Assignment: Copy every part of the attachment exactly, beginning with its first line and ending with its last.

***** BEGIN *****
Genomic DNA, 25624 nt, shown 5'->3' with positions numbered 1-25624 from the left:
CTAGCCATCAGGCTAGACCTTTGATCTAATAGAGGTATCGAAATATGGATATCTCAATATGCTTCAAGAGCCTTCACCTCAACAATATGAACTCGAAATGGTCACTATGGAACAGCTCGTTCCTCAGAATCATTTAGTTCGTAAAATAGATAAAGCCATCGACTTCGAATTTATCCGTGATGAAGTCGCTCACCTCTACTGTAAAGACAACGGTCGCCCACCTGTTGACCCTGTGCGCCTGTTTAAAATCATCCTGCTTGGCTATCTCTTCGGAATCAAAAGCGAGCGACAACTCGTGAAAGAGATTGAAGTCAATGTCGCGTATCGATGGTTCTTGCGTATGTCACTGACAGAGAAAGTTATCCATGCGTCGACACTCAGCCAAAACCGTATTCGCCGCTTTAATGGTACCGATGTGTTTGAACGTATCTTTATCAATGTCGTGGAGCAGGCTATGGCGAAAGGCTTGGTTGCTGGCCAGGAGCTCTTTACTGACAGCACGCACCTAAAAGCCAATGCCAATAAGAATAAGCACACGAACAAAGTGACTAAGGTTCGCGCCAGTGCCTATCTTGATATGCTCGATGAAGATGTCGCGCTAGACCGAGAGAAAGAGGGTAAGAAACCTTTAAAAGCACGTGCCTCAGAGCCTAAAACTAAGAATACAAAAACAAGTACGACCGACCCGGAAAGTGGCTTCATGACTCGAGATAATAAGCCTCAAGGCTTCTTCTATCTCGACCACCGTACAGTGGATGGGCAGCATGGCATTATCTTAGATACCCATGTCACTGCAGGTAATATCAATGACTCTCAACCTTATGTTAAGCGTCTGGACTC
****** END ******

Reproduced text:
Genomic DNA, 25624 nt, shown 5'->3' with positions numbered 1-25624 from the left:
CTAGCCATCAGGCTAGACCTTTGATCTAATAGAGGTATCGAAATATGGATATCTCAATATGCTTCAAGAGCCTTCACCTCAACAATATGAACTCGAAATGGTCACTATGGAACAGCTCGTTCCTCAGAATCATTTAGTTCGTAAAATAGATAAAGCCATCGACTTCGAATTTATCCGTGATGAAGTCGCTCACCTCTACTGTAAAGACAACGGTCGCCCACCTGTTGACCCTGTGCGCCTGTTTAAAATCATCCTGCTTGGCTATCTCTTCGGAATCAAAAGCGAGCGACAACTCGTGAAAGAGATTGAAGTCAATGTCGCGTATCGATGGTTCTTGCGTATGTCACTGACAGAGAAAGTTATCCATGCGTCGACACTCAGCCAAAACCGTATTCGCCGCTTTAATGGTACCGATGTGTTTGAACGTATCTTTATCAATGTCGTGGAGCAGGCTATGGCGAAAGGCTTGGTTGCTGGCCAGGAGCTCTTTACTGACAGCACGCACCTAAAAGCCAATGCCAATAAGAATAAGCACACGAACAAAGTGACTAAGGTTCGCGCCAGTGCCTATCTTGATATGCTCGATGAAGATGTCGCGCTAGACCGAGAGAAAGAGGGTAAGAAACCTTTAAAAGCACGTGCCTCAGAGCCTAAAACTAAGAATACAAAAACAAGTACGACCGACCCGGAAAGTGGCTTCATGACTCGAGATAATAAGCCTCAAGGCTTCTTCTATCTCGACCACCGTACAGTGGATGGGCAGCATGGCATTATCTTAGATACCCATGTCACTGCAGGTAATATCAATGACTCTCAACCTTATGTTAAGCGTCTGGACTC